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RIP The Funker

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I've never even heard of this match and am watching it for the first time. It's as sleazy and perfect wrestling as possible on paper as only 1993 ECW could be.

1) Terry Funk vs. "Hot Stuff' Eddie Gilbert

2) In a "Texas Chain Massacre" match. 

3) The winner is crowned "The King of Philadelphia."

4) It's Eastern Championship Wrestling and Heyman doesn't have the book yet.

5) No Joey Styles, either."

6) This has to end up in an absolute bloodbath and I'm excited. 

7) Eddie Gilbert and Terry Funk are an absolute perfect combination. Insane lunatics who were also both geniuses at the craft of wrestling. 


Edited by Greggulator
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I'm going to post two things. One's mine. One's not.

Someone was being a goof back in July and @Octopus, being the amiable gent that he is, said "Hey isn't Terry Funk great?" or something to change the subject, and I posted this because I wanted to lend credence to my friend's good intentions.


I'm going to write about Terry Funk for a bit here.

To me there are three interconnected elements that make Terry Funk so great. That's on top of all of the stuff that makes him so good, too, all of the things you'd expect at a wrestler of his level, just the credible strikes and ability to mat wrestle and everything else along those lines.

But what makes him great?

  1. Selling: All of these are interconnected, to the point I shouldn't even break them down honestly. I'll be talking over myself here. He has an absolute fearlessness in his selling combined with being in the moment at every point that allows him to react honestly to everything that's happening. You see this the most in Japan where, by the end of the 70s, everyone was so careful not to lose their aura of toughness by giving up too much. Funk became the most beloved American ever over there by giving so much, by not being afraid to just give and give and give so that when he did fight his way back and make it to Dory, the fans loved him all the more for it. The level of confidence that took both in himself and in the artform was monumental.
  2. Unpredictability: He reacts to everything, absolutely everything, always being on, and because of that, you never quite know what he's going to do. Will he shake someone's hand? Will he roll outside and start nailing them with a chair? Will he start tossing chairs into the crowd? Will he fall on his ass for no reason? Everything affects him which makes everything matter, but because nothing is rote and predictable, you're drawn in. His reactions always seem somehow right and organic, natural, as if he's able to bend the notion of selling to make it something all his own in a way almost no one else in wrestling history could do.
  3. Presence: Like I said, he's always on, always in the moment, always drawing you in. That's in his selling, in his offense, in his reactions, in his expressions, in his attitude. He never decides to just chill out on the apron or in a hold for a minute. You may not know if you're going to get technical Terry or brawling Terry or temper tantrum Terry or sportsman Terry or unhinged maniac Terry, and that's in the moment, let alone the match. I doubt he knew what he'd be at any moment. He saw stimuli and he charged toward it and in doing so he created a reality all his own, one more vibrant and entertaining and alive than what you'll experience in any part of your day. You never knew what you were going to get, but you know it would be worth watching and you'll be better off for having watched it.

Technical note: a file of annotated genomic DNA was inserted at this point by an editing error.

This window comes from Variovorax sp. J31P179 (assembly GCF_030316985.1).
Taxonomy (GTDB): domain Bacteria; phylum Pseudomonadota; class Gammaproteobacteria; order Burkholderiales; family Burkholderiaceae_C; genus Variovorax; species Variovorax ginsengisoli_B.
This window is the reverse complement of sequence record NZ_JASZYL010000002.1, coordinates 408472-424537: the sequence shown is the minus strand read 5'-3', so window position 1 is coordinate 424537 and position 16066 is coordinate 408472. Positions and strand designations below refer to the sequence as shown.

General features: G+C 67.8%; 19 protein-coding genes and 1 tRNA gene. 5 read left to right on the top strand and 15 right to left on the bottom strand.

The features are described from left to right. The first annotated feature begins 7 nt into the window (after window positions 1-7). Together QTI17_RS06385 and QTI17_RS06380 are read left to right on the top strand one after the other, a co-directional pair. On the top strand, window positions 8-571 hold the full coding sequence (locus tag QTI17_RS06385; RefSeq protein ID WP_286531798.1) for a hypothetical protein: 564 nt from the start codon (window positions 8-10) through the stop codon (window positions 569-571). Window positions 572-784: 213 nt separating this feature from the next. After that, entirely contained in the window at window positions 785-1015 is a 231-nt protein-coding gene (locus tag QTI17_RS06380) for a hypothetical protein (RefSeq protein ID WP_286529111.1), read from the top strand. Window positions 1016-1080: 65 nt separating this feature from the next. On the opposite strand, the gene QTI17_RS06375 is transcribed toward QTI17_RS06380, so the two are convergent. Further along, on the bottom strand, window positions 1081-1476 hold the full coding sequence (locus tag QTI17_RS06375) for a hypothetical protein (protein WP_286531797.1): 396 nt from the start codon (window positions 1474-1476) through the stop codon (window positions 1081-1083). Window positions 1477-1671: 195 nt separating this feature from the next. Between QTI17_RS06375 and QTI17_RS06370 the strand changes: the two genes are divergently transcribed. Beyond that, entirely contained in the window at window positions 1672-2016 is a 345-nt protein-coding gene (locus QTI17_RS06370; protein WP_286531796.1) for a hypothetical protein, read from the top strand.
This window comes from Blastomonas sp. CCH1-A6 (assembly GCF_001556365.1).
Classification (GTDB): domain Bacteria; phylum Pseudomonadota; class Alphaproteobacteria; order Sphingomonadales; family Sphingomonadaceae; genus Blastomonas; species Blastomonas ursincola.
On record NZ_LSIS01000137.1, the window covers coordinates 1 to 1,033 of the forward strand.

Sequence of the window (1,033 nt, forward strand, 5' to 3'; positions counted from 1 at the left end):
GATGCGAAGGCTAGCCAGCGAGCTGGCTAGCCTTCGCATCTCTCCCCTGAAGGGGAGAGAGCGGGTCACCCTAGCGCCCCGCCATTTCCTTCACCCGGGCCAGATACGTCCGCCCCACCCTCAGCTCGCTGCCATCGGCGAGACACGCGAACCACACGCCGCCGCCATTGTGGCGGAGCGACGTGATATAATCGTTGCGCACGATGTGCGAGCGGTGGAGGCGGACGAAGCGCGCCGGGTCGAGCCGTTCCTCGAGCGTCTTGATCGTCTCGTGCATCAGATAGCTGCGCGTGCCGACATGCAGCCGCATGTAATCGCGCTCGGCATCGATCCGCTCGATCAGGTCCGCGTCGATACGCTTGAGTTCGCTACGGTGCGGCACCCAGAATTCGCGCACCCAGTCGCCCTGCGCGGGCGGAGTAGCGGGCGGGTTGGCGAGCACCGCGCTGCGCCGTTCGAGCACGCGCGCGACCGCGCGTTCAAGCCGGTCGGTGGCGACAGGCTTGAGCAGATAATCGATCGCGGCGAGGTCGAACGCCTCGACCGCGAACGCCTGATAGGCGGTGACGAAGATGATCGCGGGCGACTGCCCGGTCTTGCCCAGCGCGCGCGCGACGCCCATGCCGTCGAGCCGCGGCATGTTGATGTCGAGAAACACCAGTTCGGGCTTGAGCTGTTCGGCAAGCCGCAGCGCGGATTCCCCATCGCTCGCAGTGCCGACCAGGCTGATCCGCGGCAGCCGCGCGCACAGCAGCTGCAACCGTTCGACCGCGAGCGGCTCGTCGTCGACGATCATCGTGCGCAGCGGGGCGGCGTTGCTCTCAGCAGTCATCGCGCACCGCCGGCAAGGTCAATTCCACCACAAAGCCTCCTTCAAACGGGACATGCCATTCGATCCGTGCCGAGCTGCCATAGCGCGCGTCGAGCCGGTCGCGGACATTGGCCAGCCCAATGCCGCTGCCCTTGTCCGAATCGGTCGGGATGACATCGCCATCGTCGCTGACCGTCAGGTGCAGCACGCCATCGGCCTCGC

And it was so, so easy to write just off the top of my head, because Terry Funk is so, so easy to talk about.

But I want to post my other good friend Dylan's writing about Terry Funk in a GWE context. He doesn't come around these parts anymore, but he's the best at writing about Funk and he was his best when he wrote about Funk.


"I wrote this about him a couple of years ago in the microscope and I stick to it other than the fact that I wouldn't definitively argue for him as the best ever as I do at the very beginning here.

Okay, everyone knows Funk is my favorite wrestler ever. I also think he's the GOAT. I can see an argument for several others and I don't want to shit on anyone else or minimize them in an attempt to point to the things I like about Funk, so instead I'll try and talk about why I think he's so great.

For starters - and this is huge to me - I think you can make a case that Terry is a top five all time working face and a top five all time working heel. In fact if we are talking peak v. peak I don't think it's really arguable.

I'd go so far as to say that Terry at his peak as a babyface in Japan is the single best sympathetic babyface I've ever seen. Not only can he take a beating and sell, but he was incredible at timing hope spots and comebacks. His little strut around punch comeback was great shit particularly when it was nothing more than a flurry on the front wave of a storm. The man could bleed, but during that period especially he really knew how to make a blade job mean something. He'd give you some massive splat bumps and they would always mean something too. He could sell a body part, whether or not it was being stabbed or actually worked over in a traditional fashion. Just little looks and body movement could trigger the crowd to go fucking nuts. When he finally fired all the way back it was always after things had been milked to the absolute peak moment - timing wise there really aren't many you could even put in the discussion with Funk. He was a guy with a Hulk Hogan level entrance, who could work underneath like Ricky Morton, but when he made his comeback he was teeing off like a guy who you believed could legit kill any heel on Earth. I love Morton, Rey, Steamboat, et. as babyfaces but Funk in AJPW is the best I've ever seen at that role.